California Penal Code Section 1538.5 - Interpretation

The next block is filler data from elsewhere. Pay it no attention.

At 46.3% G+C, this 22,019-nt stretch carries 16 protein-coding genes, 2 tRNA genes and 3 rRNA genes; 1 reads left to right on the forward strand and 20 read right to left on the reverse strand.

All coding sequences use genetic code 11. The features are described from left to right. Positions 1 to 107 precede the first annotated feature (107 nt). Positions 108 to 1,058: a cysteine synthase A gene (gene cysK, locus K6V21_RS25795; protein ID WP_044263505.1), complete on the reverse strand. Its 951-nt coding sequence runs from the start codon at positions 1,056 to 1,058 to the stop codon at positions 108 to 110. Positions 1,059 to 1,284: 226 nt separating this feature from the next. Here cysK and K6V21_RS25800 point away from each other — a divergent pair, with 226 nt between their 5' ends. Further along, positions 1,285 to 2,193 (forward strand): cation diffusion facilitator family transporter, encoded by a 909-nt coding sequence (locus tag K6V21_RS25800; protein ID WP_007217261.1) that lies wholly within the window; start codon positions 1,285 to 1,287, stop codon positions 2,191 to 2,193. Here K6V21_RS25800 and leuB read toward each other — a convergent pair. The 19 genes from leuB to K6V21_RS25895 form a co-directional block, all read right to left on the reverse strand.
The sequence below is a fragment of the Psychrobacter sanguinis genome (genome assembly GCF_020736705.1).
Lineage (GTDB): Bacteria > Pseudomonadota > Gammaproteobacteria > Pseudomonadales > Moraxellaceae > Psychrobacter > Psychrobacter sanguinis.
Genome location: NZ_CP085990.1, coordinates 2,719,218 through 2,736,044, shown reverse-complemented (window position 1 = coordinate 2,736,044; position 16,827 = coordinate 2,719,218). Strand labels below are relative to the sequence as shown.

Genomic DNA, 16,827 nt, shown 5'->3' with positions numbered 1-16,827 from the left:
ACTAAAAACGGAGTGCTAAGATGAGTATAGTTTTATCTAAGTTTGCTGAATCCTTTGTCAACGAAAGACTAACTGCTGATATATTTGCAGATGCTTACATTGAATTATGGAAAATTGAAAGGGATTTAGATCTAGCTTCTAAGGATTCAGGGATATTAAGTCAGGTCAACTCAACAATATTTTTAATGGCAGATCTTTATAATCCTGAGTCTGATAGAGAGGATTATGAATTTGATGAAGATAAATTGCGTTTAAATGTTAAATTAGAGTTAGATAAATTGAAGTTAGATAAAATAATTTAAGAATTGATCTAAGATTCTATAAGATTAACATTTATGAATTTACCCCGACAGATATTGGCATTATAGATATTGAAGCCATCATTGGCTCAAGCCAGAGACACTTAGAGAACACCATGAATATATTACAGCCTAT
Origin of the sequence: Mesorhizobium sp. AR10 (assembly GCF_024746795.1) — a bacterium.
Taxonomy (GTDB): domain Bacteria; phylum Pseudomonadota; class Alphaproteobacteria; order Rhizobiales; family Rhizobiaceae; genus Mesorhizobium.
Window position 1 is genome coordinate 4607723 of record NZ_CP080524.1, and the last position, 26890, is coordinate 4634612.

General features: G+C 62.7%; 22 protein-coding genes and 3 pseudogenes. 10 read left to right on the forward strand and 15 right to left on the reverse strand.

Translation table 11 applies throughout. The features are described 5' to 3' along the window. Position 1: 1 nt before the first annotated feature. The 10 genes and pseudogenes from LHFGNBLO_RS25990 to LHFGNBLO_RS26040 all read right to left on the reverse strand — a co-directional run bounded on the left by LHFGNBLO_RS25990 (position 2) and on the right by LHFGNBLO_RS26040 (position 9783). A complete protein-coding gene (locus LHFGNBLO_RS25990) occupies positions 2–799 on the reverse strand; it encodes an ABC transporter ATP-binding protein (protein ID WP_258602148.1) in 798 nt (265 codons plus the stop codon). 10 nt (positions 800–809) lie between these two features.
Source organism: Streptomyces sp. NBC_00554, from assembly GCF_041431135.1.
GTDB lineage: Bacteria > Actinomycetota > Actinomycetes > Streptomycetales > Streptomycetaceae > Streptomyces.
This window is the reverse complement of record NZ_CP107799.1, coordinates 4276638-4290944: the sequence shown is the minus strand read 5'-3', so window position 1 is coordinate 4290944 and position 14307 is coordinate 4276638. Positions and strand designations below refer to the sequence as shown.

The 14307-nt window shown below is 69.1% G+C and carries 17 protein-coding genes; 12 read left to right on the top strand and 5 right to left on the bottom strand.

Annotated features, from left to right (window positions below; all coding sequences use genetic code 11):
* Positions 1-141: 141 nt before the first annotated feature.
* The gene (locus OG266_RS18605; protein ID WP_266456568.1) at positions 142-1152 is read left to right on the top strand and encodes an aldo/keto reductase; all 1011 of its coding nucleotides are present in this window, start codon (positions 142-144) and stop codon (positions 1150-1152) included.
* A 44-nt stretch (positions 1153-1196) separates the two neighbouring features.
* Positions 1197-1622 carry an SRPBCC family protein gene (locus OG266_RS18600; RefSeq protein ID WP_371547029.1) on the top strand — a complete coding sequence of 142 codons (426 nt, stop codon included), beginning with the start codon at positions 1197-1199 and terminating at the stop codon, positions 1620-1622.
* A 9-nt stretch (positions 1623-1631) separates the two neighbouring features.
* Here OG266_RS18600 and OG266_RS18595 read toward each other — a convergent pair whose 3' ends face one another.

In People v. Williams (1999) 20 Cal.4th 119, the California Supreme Court examined the specificity with which a defendant must make a motion to suppress evidence pursuant to Penal Code section 1538.5. "When the basis of a motion to suppress is a warrantless search or seizure, the requisite specificity is generally satisfied, in the first instance, if defendants simply assert the absence of a warrant and make a prima facie showing to support that assertion." (Id. at p. 130.) Once the defendant meets the foregoing specificity requirement, "the prosecution ... has the burden of proving some justification for the warrantless search or seizure ...." (Id. at p. 136.) But, the court stated further, "once the prosecution has offered a justification for a warrantless search or seizure, defendants must present any arguments as to why that justification is inadequate. Otherwise, defendants would not meet their burden under section 1538.5 of specifying why the search or seizure without a warrant was 'unreasonable.' This specificity requirement does not place the burden of proof on defendants.... The burden of raising an issue is distinct from the burden of proof. The prosecution retains the burden of proving that the warrantless search or seizure was reasonable under the circumstances. But, if defendants detect a critical gap in the prosecution's proof or a flaw in its legal analysis, they must object on that basis to admission of the evidence or risk forfeiting the issue on appeal." (Williams, supra, 20 Cal.4th at p. 130.) "Defendants cannot ... lay a trap for the prosecution by remaining completely silent until the appeal about issues the prosecution may have overlooked." (Id. at p. 131.) "Defendants who do not give the prosecution sufficient notice of the inadequacies in the prosecution's proposed justification for a warrantless search or seizure cannot raise the issue on appeal." (Id. at p. 136.) The Supreme Court explained that the scope of appellate review of a motion to suppress is limited to the issues raised at trial. "'This is an elemental matter of fairness in giving each of the parties an opportunity adequately to litigate the facts and inferences relating to the adverse party's contentions.'" (Ibid.) The Williams court held the defendant did not waive the issue regarding a law enforcement policy of opening closed containers during an inventory search because the defendant had challenged the existence of such a policy and cited similar caselaw to the trial court. ( Id. at p. 137.) In People v. Williams (1999) the California Supreme Court held appellate review of the denial of a suppression motion, "'must be limited to those issues raised during argument. . . .'" ( Id. at p. 136.) The court was emphatic that a defendant must "specify the precise grounds for a motion to suppress" and stated, "defendants who challenge some specific aspect of a search or seizure other than the lack of the warrant must specify the nature of that challenge at the outset. . . . The determinative inquiry in all cases is whether the party opposing the motion had fair notice of the moving party's argument and fair opportunity to present responsive evidence." ( Id. at p. 135.) The court concluded any issue not specifically raised in the trial court cannot be argued on appeal.